Billy Kring: I’ve been watching the technological advances in drones, both in use and in their capability, for the last five or so years, and have read little blurbs here and there on drones being used on the border to smuggle drugs into the country. Some reports from Mexico were more helpful than those from the U.S. side, talking about how their use is expanding, and in a lot of areas, including some that talked about weapons brought into Mexico by drones. And, in the last year, about things like the Sarin gas I used in my story. The possibilities are almost endless. And of course, then I thought about how Hunter would handle them, which started the entire story spinning in my head.

MPS: What was the most surprising thing you learned in the research?

BK: The most surprising thing was how prevalent and specialized homemade drones were becoming. Some are capable of moving loads of several hundred pounds, and flying individuals around on them, like something out of Star Wars. It’s amazing that all of them were made in someone’s garage or workshop. Arming them with weapons was inevitable, but even that surprised me because of their use as potential sniper or assassination weapons with locally purchased firearms.  Commercially manufactured drones like the Predator cost over a million dollars, but handmade drones can run less than a thousand dollars, often much less. And the rate of technological advancement in drones is incredible, both in the homemade area and in the scientific/military arena.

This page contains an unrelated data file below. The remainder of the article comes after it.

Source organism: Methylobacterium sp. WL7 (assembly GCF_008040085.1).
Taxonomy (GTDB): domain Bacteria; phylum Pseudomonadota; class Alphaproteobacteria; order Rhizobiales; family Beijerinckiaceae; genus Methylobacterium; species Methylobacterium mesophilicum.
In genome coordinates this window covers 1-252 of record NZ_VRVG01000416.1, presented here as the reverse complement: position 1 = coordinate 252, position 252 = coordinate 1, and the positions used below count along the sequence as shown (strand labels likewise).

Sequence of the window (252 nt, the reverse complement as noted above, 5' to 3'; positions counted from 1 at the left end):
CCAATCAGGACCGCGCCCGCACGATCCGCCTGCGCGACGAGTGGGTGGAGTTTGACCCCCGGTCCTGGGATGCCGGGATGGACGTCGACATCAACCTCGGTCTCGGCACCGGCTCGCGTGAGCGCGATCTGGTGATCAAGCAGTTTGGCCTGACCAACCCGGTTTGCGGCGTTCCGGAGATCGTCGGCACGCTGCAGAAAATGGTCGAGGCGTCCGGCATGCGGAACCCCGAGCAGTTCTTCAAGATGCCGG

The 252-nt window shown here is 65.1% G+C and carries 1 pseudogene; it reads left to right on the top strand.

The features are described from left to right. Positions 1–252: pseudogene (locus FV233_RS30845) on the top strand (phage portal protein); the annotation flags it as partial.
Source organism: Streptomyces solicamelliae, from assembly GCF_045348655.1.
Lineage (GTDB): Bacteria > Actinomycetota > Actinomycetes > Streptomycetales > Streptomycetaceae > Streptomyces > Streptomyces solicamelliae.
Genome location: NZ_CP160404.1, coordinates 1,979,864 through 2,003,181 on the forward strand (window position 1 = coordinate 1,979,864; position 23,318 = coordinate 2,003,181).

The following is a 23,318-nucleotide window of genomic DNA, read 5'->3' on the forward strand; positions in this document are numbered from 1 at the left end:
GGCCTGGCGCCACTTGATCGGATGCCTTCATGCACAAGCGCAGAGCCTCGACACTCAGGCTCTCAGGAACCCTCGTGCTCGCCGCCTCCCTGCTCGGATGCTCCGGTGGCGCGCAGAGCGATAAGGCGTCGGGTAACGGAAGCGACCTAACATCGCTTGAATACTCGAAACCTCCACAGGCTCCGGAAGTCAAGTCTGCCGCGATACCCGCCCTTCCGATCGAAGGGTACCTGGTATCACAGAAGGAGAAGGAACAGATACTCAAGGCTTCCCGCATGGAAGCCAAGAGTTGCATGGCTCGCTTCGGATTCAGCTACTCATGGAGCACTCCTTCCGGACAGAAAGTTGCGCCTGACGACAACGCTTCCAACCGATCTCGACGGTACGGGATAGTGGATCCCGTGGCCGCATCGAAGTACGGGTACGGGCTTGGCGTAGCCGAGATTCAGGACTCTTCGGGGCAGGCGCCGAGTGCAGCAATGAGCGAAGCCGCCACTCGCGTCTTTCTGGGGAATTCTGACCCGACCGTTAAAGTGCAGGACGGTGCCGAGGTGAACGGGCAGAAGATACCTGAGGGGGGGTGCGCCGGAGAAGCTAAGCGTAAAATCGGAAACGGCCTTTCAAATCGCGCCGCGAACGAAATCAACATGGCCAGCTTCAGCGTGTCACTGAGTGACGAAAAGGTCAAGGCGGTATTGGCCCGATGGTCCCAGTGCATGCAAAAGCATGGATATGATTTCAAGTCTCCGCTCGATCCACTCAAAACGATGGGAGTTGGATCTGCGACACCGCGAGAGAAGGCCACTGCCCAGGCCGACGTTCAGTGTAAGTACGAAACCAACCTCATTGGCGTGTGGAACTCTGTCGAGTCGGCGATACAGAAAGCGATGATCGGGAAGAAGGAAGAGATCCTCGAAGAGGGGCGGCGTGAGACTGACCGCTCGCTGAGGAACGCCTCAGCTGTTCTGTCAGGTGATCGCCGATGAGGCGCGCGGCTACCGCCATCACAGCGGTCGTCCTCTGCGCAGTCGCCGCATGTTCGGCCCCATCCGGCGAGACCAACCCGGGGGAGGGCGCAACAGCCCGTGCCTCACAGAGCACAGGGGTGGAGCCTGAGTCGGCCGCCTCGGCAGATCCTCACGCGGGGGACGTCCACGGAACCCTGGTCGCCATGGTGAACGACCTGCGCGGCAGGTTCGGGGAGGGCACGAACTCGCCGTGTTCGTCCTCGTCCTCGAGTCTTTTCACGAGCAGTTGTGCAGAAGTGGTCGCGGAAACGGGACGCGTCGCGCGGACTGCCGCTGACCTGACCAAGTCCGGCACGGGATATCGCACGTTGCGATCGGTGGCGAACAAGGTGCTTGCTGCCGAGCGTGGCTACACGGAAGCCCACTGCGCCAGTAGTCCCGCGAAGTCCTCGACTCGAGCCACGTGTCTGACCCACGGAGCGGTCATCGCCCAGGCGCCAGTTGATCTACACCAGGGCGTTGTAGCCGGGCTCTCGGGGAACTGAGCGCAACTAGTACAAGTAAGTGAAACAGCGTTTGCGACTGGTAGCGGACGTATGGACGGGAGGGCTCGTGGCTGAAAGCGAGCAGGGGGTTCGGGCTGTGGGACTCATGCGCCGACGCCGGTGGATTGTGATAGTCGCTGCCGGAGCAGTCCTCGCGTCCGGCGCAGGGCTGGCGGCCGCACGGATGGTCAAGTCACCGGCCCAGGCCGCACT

MPS: Did using them present any challenge to you as writer, particularly with many of the action scenes?

BK: Yes, because I’m not a flyer. I learned how to fly them while researching the story, but it still took some thinking about the scenes, because I wrote them from several viewpoints at the same time: the victim, the drone itself, and the flyer. Sure was fun to write, though!

MPS: One thing the Hunter series is known for are the villains. What did you want to explore with Pascual?

BK: Pascual Osorio is an opportunist, with a criminal bent, but not necessarily a killer like some of his associates have been. His power and influence has faded since the death of his deadly ally Prendell “Conan” Taylor, and when he joins with the mastermind of the terrorist group Aum Shinrikyo, he does so out of desperation and that sense of lost power. When the terrorist takes over and shoves him to the curb (while Pascual is suffering from cancer), I thought his mental state and desperation would be interesting to explore. Where does a dying man turn? What does he dwell on about this life? That he turned to Hunter Kincaid, his old nemesis, made for a unique alliance. It also played into the old saying, “The enemy of my enemy is my friend.”